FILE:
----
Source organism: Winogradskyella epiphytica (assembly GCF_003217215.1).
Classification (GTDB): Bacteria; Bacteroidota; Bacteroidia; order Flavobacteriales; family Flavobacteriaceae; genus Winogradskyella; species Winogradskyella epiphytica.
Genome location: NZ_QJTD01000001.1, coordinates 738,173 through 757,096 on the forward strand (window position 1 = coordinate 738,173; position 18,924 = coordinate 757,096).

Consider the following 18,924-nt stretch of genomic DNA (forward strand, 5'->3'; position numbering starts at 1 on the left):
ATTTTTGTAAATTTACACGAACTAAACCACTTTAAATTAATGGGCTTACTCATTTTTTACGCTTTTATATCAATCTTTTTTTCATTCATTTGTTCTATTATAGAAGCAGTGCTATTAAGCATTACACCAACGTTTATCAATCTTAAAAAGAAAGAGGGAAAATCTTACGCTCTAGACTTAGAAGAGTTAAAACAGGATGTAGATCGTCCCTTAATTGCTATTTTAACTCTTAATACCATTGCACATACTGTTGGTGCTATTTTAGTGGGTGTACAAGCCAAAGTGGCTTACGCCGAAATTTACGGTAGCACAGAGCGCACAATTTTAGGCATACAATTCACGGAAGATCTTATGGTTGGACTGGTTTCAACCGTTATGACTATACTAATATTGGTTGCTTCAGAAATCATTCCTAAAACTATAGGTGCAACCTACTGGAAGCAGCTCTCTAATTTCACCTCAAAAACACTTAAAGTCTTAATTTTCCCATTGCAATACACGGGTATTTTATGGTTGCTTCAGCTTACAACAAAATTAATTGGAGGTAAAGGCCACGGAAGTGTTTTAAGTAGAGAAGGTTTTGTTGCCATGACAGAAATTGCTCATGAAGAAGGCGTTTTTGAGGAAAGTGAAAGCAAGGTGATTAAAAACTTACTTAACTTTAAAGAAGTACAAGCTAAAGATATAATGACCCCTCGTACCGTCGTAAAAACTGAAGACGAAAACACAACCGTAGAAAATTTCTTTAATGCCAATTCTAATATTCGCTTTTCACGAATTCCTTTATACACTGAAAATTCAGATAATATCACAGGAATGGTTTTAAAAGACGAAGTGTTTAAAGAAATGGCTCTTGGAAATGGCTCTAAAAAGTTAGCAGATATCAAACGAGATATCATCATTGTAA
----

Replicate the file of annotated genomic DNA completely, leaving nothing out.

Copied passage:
Source organism: Winogradskyella epiphytica (assembly GCF_003217215.1).
Classification (GTDB): Bacteria; Bacteroidota; Bacteroidia; order Flavobacteriales; family Flavobacteriaceae; genus Winogradskyella; species Winogradskyella epiphytica.
Genome location: NZ_QJTD01000001.1, coordinates 738,173 through 757,096 on the forward strand (window position 1 = coordinate 738,173; position 18,924 = coordinate 757,096).

Consider the following 18,924-nt stretch of genomic DNA (forward strand, 5'->3'; position numbering starts at 1 on the left):
ATTTTTGTAAATTTACACGAACTAAACCACTTTAAATTAATGGGCTTACTCATTTTTTACGCTTTTATATCAATCTTTTTTTCATTCATTTGTTCTATTATAGAAGCAGTGCTATTAAGCATTACACCAACGTTTATCAATCTTAAAAAGAAAGAGGGAAAATCTTACGCTCTAGACTTAGAAGAGTTAAAACAGGATGTAGATCGTCCCTTAATTGCTATTTTAACTCTTAATACCATTGCACATACTGTTGGTGCTATTTTAGTGGGTGTACAAGCCAAAGTGGCTTACGCCGAAATTTACGGTAGCACAGAGCGCACAATTTTAGGCATACAATTCACGGAAGATCTTATGGTTGGACTGGTTTCAACCGTTATGACTATACTAATATTGGTTGCTTCAGAAATCATTCCTAAAACTATAGGTGCAACCTACTGGAAGCAGCTCTCTAATTTCACCTCAAAAACACTTAAAGTCTTAATTTTCCCATTGCAATACACGGGTATTTTATGGTTGCTTCAGCTTACAACAAAATTAATTGGAGGTAAAGGCCACGGAAGTGTTTTAAGTAGAGAAGGTTTTGTTGCCATGACAGAAATTGCTCATGAAGAAGGCGTTTTTGAGGAAAGTGAAAGCAAGGTGATTAAAAACTTACTTAACTTTAAAGAAGTACAAGCTAAAGATATAATGACCCCTCGTACCGTCGTAAAAACTGAAGACGAAAACACAACCGTAGAAAATTTCTTTAATGCCAATTCTAATATTCGCTTTTCACGAATTCCTTTATACACTGAAAATTCAGATAATATCACAGGAATGGTTTTAAAAGACGAAGTGTTTAAAGAAATGGCTCTTGGAAATGGCTCTAAAAAGTTAGCAGATATCAAACGAGATATCATCATTGTAA